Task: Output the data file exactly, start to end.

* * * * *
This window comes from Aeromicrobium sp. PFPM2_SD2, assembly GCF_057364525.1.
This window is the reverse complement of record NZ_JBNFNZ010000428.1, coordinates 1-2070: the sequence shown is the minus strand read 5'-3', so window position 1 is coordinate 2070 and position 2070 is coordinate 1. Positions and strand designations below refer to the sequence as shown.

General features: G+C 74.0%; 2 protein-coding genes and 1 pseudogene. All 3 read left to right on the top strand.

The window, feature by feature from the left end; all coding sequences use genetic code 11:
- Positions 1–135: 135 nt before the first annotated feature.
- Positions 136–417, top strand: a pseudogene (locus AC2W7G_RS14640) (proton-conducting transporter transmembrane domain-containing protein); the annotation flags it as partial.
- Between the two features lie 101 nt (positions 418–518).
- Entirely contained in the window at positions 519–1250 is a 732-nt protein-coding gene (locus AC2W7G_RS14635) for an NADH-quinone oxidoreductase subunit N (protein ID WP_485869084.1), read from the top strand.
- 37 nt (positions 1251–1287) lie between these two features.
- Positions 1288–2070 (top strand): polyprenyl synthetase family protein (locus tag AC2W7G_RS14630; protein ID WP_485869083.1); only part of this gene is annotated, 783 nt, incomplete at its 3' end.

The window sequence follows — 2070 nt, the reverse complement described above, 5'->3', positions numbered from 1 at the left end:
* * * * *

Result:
This window comes from Aeromicrobium sp. PFPM2_SD2, assembly GCF_057364525.1.
This window is the reverse complement of record NZ_JBNFNZ010000428.1, coordinates 1-2070: the sequence shown is the minus strand read 5'-3', so window position 1 is coordinate 2070 and position 2070 is coordinate 1. Positions and strand designations below refer to the sequence as shown.

General features: G+C 74.0%; 2 protein-coding genes and 1 pseudogene. All 3 read left to right on the top strand.

The window, feature by feature from the left end; all coding sequences use genetic code 11:
- Positions 1–135: 135 nt before the first annotated feature.
- Positions 136–417, top strand: a pseudogene (locus AC2W7G_RS14640) (proton-conducting transporter transmembrane domain-containing protein); the annotation flags it as partial.
- Between the two features lie 101 nt (positions 418–518).
- Entirely contained in the window at positions 519–1250 is a 732-nt protein-coding gene (locus AC2W7G_RS14635) for an NADH-quinone oxidoreductase subunit N (protein ID WP_485869084.1), read from the top strand.
- 37 nt (positions 1251–1287) lie between these two features.
- Positions 1288–2070 (top strand): polyprenyl synthetase family protein (locus tag AC2W7G_RS14630; protein ID WP_485869083.1); only part of this gene is annotated, 783 nt, incomplete at its 3' end.

The window sequence follows — 2070 nt, the reverse complement described above, 5'->3', positions numbered from 1 at the left end: